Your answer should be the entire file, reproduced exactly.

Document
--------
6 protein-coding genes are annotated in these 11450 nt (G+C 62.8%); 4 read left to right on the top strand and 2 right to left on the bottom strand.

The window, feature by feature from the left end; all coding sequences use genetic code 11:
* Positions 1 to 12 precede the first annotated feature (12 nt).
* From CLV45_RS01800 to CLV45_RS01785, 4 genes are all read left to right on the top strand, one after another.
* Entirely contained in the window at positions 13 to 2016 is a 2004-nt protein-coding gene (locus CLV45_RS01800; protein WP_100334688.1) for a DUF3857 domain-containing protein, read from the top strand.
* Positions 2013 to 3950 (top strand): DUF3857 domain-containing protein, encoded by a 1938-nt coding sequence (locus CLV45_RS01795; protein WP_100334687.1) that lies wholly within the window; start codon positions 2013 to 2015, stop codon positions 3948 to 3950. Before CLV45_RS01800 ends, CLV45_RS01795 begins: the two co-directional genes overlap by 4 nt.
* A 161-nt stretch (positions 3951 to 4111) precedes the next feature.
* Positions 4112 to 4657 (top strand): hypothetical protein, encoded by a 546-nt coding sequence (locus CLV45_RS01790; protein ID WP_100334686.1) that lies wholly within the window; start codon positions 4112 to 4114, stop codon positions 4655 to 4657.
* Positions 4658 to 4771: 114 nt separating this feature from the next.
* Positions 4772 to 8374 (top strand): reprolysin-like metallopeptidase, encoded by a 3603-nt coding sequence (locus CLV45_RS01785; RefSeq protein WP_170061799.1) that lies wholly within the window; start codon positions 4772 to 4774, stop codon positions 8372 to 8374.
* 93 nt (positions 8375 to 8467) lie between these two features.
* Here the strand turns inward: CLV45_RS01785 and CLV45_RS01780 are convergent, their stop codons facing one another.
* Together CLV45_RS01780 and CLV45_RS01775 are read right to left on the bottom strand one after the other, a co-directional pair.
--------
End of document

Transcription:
6 protein-coding genes are annotated in these 11450 nt (G+C 62.8%); 4 read left to right on the top strand and 2 right to left on the bottom strand.

The window, feature by feature from the left end; all coding sequences use genetic code 11:
* Positions 1 to 12 precede the first annotated feature (12 nt).
* From CLV45_RS01800 to CLV45_RS01785, 4 genes are all read left to right on the top strand, one after another.
* Entirely contained in the window at positions 13 to 2016 is a 2004-nt protein-coding gene (locus CLV45_RS01800; protein WP_100334688.1) for a DUF3857 domain-containing protein, read from the top strand.
* Positions 2013 to 3950 (top strand): DUF3857 domain-containing protein, encoded by a 1938-nt coding sequence (locus CLV45_RS01795; protein WP_100334687.1) that lies wholly within the window; start codon positions 2013 to 2015, stop codon positions 3948 to 3950. Before CLV45_RS01800 ends, CLV45_RS01795 begins: the two co-directional genes overlap by 4 nt.
* A 161-nt stretch (positions 3951 to 4111) precedes the next feature.
* Positions 4112 to 4657 (top strand): hypothetical protein, encoded by a 546-nt coding sequence (locus CLV45_RS01790; protein ID WP_100334686.1) that lies wholly within the window; start codon positions 4112 to 4114, stop codon positions 4655 to 4657.
* Positions 4658 to 4771: 114 nt separating this feature from the next.
* Positions 4772 to 8374 (top strand): reprolysin-like metallopeptidase, encoded by a 3603-nt coding sequence (locus CLV45_RS01785; RefSeq protein WP_170061799.1) that lies wholly within the window; start codon positions 4772 to 4774, stop codon positions 8372 to 8374.
* 93 nt (positions 8375 to 8467) lie between these two features.
* Here the strand turns inward: CLV45_RS01785 and CLV45_RS01780 are convergent, their stop codons facing one another.
* Together CLV45_RS01780 and CLV45_RS01775 are read right to left on the bottom strand one after the other, a co-directional pair.